Movie Review with Brandon Yechout – Kingsman: The Golden Circle


Graphic by: Kainin Blissett

“Kingsman: The Golden Circle” offers a welcome return to the stylish and surprisingly entertaining universe of 2014’s “Kingsman: The Secret Service”. Unfortunately, this newest installment is hampered down by a variety of puzzling decisions on the filmmakers’ behalf that keep it from being as enjoyable as it very clearly could have been.

For those unfamiliar, the “Kingsman” films revolve around a secret intelligence organization called Kingsman, which operates out of Britain under the guise of a tailor shop. The films feature highly stylized over-the-top action, and never take themselves too seriously. The first film was somewhat of a surprise hit, cited by many as a well-executed and enjoyable tribute to the genre of spy films. I certainly enjoyed it, and I was looking forward to seeing what the sequel had in store.

“Kingsman: The Golden Circle” begins with an admittedly spectacular action sequence, as Eggsy, our protagonist, fights a rejected Kingsman from the previous film, Charlie, in the backseat of a speeding car. Eggsy manages to dispose of Charlie, but Charlie’s dismembered mechanical arm remains in the car and is able to hack into the Kingsman database, acquiring information that leads to the destruction of the Kingsman. Eggsy and Merlin, the only surviving Kingsmen, must then travel to the United States and join forces with the Statesman, the American Kingsman equivalent, in order to uncover the mastermind that orchestrated the Kingsman’s downfall, and ultimately prevent said mastermind from killing millions more.

The one thing that remains just as strong here as it was in the first film would definitely be the action. All of the action scenes are well-choreographed, fast-paced, stylish, and overall just incredibly enjoyable to watch. All of the acting is solid, nothing much to say in that regard. The Statesman are all funny, and the dynamic they share with the Kingsman is delightful as well. There’s even a callback to the ‘manners maketh man’ fight scene from the original film, which is, although somewhat hasty in its execution, still fun to see.

This is where things start to head downhill. The villain, called Poppy, is probably the film’s greatest weakness. She certainly has an interesting motive, I’ll give her that. Unfortunately, that’s really all she has going for her. Valentine, the villain from the first film, didn’t have much to him either, but at least he was funny. The tone of his character fit right in with the rest of the film. Poppy, on the other hand, is grating to watch. Her mannerisms are irritating, she’s not funny at all, and she generally lends an awkward atmosphere to the film which, compounded against the film’s smattering of already existing awkward moments, certainly does the film no favors. A great example of this would be her entire introduction scene. She introduces herself to two new henchmen recruits, and explains very carefully to them everything there is to know about her. Really? How lazy is that? She shouldn’t have to explain herself in such detail, her behavior and the interesting, if poorly handled environment she inhabits should tell us what she’s all about. Next, she makes one of the henchmen shove the other into a meat grinder, from which she takes the ground henchman meat, cooks it, and forces the remaining henchman to eat it. What? It’s not disturbing, it’s not funny; I honestly have no idea what they were aiming to do with this scene. It’s nonsensical, and it’s just plain stupid.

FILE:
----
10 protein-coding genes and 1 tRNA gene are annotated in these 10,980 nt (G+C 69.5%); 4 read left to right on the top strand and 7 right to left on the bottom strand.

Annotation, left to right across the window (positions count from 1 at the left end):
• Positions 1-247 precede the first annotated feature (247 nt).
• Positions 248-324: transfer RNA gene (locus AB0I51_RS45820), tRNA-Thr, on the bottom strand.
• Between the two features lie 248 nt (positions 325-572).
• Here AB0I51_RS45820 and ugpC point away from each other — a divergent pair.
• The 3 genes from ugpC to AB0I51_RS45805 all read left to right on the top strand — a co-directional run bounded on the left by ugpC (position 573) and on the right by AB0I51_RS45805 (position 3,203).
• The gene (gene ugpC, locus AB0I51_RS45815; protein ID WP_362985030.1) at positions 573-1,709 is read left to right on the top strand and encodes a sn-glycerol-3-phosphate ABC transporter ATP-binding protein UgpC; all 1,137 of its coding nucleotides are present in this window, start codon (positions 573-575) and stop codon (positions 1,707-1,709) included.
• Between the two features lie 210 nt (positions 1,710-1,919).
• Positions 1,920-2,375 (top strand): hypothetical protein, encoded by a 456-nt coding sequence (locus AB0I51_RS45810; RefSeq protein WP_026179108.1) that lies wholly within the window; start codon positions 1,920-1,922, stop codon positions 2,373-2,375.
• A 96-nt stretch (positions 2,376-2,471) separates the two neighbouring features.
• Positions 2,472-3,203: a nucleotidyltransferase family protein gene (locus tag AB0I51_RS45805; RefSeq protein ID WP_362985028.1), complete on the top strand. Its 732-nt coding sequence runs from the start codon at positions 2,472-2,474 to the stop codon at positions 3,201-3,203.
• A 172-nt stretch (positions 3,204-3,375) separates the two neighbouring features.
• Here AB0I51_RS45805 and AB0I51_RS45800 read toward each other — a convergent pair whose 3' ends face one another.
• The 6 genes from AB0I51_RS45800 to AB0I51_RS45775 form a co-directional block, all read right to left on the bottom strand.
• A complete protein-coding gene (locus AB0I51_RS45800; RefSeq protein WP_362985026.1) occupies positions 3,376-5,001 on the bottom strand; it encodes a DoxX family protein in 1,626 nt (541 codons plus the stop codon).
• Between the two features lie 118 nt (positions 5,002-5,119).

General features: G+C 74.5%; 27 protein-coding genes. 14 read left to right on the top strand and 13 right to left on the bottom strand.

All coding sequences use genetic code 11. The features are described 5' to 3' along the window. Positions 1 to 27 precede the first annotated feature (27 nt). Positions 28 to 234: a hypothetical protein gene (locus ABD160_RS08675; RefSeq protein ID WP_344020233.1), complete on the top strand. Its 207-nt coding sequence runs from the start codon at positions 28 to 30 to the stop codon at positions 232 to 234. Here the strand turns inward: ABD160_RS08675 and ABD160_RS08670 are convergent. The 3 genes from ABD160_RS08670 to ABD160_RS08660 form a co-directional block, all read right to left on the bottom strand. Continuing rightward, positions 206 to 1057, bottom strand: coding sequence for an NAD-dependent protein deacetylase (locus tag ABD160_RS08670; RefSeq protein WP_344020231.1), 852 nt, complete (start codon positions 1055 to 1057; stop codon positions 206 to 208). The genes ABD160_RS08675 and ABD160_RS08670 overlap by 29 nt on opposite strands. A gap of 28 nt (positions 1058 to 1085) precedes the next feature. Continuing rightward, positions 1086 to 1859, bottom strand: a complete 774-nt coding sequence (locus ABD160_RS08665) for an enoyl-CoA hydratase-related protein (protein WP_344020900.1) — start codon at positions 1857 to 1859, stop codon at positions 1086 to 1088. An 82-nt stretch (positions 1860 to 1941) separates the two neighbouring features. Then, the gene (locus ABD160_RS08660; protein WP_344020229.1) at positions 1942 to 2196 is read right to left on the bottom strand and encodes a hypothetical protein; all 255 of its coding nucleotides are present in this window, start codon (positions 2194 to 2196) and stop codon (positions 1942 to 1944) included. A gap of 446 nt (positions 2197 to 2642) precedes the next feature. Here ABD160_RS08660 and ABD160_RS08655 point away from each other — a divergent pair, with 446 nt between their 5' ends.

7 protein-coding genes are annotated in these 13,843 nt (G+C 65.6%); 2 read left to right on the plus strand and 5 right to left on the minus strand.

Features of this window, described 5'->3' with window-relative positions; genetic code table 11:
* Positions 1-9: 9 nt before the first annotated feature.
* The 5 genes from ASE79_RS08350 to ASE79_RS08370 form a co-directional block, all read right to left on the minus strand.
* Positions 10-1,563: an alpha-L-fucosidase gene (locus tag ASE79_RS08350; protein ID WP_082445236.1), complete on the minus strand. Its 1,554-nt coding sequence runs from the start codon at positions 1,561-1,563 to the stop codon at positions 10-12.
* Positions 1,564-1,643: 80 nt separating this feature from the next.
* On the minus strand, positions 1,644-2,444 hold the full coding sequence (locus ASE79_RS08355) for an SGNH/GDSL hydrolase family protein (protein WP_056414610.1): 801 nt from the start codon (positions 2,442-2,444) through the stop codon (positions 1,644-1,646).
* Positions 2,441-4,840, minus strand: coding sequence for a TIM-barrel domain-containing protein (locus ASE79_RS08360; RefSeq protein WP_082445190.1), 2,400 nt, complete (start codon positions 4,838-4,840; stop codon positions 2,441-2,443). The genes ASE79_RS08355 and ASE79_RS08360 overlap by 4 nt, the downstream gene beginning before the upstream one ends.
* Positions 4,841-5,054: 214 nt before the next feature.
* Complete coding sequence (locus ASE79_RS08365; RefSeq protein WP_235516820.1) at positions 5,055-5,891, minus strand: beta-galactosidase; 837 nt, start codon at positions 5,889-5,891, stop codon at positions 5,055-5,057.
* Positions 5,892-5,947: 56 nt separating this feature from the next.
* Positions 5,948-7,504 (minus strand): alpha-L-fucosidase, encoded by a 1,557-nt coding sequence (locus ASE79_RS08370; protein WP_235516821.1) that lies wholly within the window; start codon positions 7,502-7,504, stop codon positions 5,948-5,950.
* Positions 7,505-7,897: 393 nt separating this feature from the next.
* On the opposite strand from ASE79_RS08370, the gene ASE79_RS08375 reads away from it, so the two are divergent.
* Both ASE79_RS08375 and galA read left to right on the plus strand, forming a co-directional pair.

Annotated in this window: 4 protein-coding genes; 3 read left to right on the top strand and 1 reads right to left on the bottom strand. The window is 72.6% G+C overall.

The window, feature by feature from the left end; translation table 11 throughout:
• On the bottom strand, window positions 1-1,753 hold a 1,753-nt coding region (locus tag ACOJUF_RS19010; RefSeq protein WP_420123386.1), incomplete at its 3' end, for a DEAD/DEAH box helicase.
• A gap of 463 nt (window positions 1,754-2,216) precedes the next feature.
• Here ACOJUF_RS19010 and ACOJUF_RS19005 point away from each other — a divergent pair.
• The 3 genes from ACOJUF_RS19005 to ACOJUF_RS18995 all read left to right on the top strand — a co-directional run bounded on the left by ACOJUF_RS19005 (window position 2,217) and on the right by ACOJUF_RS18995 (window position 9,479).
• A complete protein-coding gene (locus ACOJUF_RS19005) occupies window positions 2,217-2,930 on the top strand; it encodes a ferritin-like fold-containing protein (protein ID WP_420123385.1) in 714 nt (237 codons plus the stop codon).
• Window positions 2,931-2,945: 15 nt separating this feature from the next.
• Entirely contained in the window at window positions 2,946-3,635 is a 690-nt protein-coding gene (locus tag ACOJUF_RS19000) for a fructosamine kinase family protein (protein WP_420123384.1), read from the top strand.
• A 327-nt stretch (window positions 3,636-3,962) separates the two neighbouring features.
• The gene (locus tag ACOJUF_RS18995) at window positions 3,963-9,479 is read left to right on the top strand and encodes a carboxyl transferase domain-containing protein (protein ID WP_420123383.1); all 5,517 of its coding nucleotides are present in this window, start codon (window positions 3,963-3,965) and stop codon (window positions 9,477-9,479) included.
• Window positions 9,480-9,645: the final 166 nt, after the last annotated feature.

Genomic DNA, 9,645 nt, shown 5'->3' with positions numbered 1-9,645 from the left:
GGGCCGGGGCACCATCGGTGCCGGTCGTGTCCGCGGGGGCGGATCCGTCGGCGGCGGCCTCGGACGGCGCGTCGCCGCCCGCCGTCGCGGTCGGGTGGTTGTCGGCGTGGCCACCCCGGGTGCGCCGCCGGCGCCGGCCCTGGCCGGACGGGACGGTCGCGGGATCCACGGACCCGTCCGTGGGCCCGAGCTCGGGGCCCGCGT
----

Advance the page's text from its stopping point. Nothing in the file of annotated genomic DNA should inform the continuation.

The film also tackles a far more political issue than the first, dealing with the ethics of drug use. Though this acts as an interesting motivator for the villain, as she brings up a couple of thought-provoking points on the matter, the film predominantly handles the subject with an insulting amount of carelessness, exemplified by this film’s ‘President of the United States’ character, who is such a comically over-exaggerated strawman that, no matter what side of the debate you’re on, you’re likely to be offended by.

Aside from the villain, and, as I already mentioned, there are a fair amount of generally awkward moments that litter the film. By far the most memorable of these would be Elton John’s role in the film as himself; possibly the most peculiar cameo appearance that I have ever seen in any film. Though funny at first, the whole joke of it quickly wears thin, as practically every scene he is in can be summed up as “It’s funny because it’s Elton John, and he’s swearing” or “It’s funny because it’s Elton John, and he’s fighting somebody”. They should have kept it simple, and although part of me enjoyed seeing him in the film as often as he was in it (it’s Elton John, who wouldn’t want to see him cussing somebody out or fighting somebody), most of me was sure that they overdid it.

Overall, though “Kingsman: The Golden Circle” maintains much of what made the original so enjoyable, the villain, the handling of the message, and the general awkwardness that pervades much of the film hold it back from being all it could have been. I hope that the third installment in the “Kingsman” franchise proves itself to be a skillful return to form. Until then, I would just stick to the first film. Brando’s rating? Two out of four stars.